Program on impact of alcohol meets IFC education requirements


As part of an ongoing program to educate MIT undergraduates about the dangers of alcohol abuse, former Pennsylvania judge Mitch Crane and other experts will speak to fraternity members and other students at Kresge Auditorium on Saturday, March 14 from 12:30-4pm. The theme of the program will be "Alcohol--Its Impact on the Living Group and Its Residents."

By attending the event, MIT students may fulfill two requirements of the Interfraternity Council (IFC) certification policy for events where alcohol is present (though no alcohol may be purchased with house funds). These requirements are: (1) two-thirds of house members must attend a program that covers alcohol physiology, emergency alcohol medical response, and safe alcohol use, and (2) the president, social chairs and risk manager from each house must attend a legal liability education program.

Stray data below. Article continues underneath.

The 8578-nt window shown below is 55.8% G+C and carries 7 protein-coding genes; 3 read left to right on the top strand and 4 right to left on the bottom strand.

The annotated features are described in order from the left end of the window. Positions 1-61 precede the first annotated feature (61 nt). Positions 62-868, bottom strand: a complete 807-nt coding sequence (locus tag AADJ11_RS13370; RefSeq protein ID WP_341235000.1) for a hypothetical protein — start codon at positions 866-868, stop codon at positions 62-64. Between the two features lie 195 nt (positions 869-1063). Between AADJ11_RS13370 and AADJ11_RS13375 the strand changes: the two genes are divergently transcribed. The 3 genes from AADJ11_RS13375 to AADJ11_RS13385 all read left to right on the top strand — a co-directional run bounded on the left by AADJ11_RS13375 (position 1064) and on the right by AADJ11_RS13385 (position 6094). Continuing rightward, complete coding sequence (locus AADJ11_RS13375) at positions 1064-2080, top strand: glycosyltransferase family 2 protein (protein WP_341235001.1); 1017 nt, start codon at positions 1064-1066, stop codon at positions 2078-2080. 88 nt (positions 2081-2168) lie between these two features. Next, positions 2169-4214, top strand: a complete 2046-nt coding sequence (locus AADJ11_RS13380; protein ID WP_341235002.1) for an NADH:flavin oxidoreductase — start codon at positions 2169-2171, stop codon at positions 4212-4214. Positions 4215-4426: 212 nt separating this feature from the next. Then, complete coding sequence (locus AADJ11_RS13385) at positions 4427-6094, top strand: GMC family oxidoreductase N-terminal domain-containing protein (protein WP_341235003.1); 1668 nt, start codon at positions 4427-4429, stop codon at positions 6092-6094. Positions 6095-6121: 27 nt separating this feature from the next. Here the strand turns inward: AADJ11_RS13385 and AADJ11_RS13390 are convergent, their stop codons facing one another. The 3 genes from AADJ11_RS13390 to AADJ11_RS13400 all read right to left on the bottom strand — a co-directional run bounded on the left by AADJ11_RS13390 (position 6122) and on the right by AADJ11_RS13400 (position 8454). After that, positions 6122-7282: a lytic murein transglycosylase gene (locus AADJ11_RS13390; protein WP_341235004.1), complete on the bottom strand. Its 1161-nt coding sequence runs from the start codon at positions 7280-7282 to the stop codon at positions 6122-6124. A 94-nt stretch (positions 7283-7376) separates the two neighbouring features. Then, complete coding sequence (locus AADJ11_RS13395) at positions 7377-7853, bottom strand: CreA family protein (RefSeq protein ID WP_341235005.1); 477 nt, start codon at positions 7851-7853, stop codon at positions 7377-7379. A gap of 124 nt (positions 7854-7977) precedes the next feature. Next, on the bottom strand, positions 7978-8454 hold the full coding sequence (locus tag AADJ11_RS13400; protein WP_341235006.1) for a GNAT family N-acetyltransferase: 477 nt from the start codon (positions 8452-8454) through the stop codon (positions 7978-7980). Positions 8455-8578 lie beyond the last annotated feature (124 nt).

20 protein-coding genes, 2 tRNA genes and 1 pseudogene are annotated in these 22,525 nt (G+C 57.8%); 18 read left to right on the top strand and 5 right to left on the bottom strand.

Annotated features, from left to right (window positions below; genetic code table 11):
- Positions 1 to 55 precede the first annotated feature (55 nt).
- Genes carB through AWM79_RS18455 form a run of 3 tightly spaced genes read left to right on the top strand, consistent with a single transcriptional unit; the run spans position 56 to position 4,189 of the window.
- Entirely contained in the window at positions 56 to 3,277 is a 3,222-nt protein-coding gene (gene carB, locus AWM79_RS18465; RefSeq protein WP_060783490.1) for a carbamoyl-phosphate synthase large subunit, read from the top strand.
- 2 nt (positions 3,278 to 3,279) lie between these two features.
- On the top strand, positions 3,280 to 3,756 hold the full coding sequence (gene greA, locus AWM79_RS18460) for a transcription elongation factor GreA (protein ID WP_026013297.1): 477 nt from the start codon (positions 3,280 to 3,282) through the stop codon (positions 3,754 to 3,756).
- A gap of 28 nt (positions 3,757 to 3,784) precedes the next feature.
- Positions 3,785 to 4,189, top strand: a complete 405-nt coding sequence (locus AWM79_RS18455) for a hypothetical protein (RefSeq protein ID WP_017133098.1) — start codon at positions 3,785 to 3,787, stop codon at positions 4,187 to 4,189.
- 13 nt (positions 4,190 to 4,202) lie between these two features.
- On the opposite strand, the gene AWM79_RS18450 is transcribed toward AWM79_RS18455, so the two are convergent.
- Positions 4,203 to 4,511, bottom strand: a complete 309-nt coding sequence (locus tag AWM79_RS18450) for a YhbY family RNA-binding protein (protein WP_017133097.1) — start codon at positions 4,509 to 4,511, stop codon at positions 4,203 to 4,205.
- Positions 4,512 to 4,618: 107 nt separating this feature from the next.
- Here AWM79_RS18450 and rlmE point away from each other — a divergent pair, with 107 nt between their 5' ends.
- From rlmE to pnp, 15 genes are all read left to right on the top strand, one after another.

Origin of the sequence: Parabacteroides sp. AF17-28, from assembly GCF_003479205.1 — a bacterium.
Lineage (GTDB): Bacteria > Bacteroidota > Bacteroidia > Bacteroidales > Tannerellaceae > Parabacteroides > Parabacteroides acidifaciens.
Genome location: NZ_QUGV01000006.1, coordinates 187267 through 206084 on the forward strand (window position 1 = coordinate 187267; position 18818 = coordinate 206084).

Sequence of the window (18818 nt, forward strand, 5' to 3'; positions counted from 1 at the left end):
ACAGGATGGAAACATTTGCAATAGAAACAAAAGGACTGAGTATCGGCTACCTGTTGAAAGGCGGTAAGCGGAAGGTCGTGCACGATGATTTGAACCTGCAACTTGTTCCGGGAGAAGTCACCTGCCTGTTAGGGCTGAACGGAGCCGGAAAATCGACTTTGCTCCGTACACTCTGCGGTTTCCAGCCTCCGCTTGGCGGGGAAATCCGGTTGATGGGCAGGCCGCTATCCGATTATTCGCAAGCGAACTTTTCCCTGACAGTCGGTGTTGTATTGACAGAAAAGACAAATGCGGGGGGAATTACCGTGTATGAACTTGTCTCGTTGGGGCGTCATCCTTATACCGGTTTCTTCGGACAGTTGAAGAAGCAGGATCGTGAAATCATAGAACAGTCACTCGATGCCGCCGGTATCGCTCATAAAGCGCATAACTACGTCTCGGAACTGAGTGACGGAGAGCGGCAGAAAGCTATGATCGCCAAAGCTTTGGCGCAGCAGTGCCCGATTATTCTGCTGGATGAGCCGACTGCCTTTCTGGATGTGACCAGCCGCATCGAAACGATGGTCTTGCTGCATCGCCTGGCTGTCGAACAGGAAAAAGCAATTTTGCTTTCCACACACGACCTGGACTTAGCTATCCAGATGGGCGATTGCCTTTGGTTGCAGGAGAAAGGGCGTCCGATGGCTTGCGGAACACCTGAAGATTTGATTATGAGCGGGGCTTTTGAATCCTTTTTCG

The IFC Alcohol Certification Policy also requires that one-third of house members learn TIPS guidelines (Training and Intervention Procedures) on how to serve alcohol responsibly and that at least two house members be certified in CPR. IFC certification must be renewed each year.

Judge Crane, an attorney and a Pennsylvania official of the Sigma Phi Epsilon fraternity, will discuss legal ramifications and strategies at 12:30 pm. Mr. Crane teaches a course on legal liability for administrators at West Chester State University in Pennsylvania and has conducted seminars at more than 100 colleges and universities.

Ron Fleming, director of the Medical Department's personal assistance program, will talk about physiological effects and social aspects at 1:45pm. The third speaker, Dr. Robert Deloian, president of the Phi Delta Theta national council, will speak at 3pm on the positive effect PDK's alcohol-free housing strategy has had on membership recruitment. PDK has declared that its chapters will be substance-free by the year 2000.

The event, open to the public, is sponsored by the Alumni Interfraternity Council (AIFC) and the Office of Residence and Campus Activities.

A version of this article appeared in MIT Tech Talk on March 11, 1998.


Topics: Health sciences and technology, Campus services

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